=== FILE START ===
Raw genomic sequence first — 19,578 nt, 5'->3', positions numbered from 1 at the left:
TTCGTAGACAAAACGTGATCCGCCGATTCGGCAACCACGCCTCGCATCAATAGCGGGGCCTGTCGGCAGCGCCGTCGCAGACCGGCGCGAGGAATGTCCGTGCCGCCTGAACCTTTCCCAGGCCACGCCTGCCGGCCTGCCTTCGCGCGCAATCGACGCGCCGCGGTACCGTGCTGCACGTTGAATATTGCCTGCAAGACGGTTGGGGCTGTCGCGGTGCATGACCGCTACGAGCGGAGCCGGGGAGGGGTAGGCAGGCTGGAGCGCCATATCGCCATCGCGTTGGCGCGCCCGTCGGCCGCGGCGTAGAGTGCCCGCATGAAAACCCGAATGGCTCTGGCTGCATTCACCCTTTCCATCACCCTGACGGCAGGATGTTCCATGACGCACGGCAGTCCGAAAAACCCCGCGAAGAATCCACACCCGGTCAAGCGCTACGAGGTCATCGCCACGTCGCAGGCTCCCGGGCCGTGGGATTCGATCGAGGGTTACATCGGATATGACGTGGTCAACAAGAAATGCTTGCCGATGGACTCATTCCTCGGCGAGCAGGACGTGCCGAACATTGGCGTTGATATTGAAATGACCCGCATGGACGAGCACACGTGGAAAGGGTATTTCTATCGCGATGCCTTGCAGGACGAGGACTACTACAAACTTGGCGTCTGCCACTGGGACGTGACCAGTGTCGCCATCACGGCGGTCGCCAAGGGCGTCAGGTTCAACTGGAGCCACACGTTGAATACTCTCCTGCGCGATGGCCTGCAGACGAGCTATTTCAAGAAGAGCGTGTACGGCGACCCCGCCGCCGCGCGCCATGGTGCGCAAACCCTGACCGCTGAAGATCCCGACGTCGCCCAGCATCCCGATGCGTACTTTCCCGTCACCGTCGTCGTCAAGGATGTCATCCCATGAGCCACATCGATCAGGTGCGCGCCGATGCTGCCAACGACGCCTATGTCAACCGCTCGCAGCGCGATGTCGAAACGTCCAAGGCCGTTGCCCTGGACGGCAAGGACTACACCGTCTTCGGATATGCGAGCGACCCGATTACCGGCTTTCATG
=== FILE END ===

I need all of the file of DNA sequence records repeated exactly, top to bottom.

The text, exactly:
Raw genomic sequence first — 19,578 nt, 5'->3', positions numbered from 1 at the left:
TTCGTAGACAAAACGTGATCCGCCGATTCGGCAACCACGCCTCGCATCAATAGCGGGGCCTGTCGGCAGCGCCGTCGCAGACCGGCGCGAGGAATGTCCGTGCCGCCTGAACCTTTCCCAGGCCACGCCTGCCGGCCTGCCTTCGCGCGCAATCGACGCGCCGCGGTACCGTGCTGCACGTTGAATATTGCCTGCAAGACGGTTGGGGCTGTCGCGGTGCATGACCGCTACGAGCGGAGCCGGGGAGGGGTAGGCAGGCTGGAGCGCCATATCGCCATCGCGTTGGCGCGCCCGTCGGCCGCGGCGTAGAGTGCCCGCATGAAAACCCGAATGGCTCTGGCTGCATTCACCCTTTCCATCACCCTGACGGCAGGATGTTCCATGACGCACGGCAGTCCGAAAAACCCCGCGAAGAATCCACACCCGGTCAAGCGCTACGAGGTCATCGCCACGTCGCAGGCTCCCGGGCCGTGGGATTCGATCGAGGGTTACATCGGATATGACGTGGTCAACAAGAAATGCTTGCCGATGGACTCATTCCTCGGCGAGCAGGACGTGCCGAACATTGGCGTTGATATTGAAATGACCCGCATGGACGAGCACACGTGGAAAGGGTATTTCTATCGCGATGCCTTGCAGGACGAGGACTACTACAAACTTGGCGTCTGCCACTGGGACGTGACCAGTGTCGCCATCACGGCGGTCGCCAAGGGCGTCAGGTTCAACTGGAGCCACACGTTGAATACTCTCCTGCGCGATGGCCTGCAGACGAGCTATTTCAAGAAGAGCGTGTACGGCGACCCCGCCGCCGCGCGCCATGGTGCGCAAACCCTGACCGCTGAAGATCCCGACGTCGCCCAGCATCCCGATGCGTACTTTCCCGTCACCGTCGTCGTCAAGGATGTCATCCCATGAGCCACATCGATCAGGTGCGCGCCGATGCTGCCAACGACGCCTATGTCAACCGCTCGCAGCGCGATGTCGAAACGTCCAAGGCCGTTGCCCTGGACGGCAAGGACTACACCGTCTTCGGATATGCGAGCGACCCGATTACCGGCTTTCATG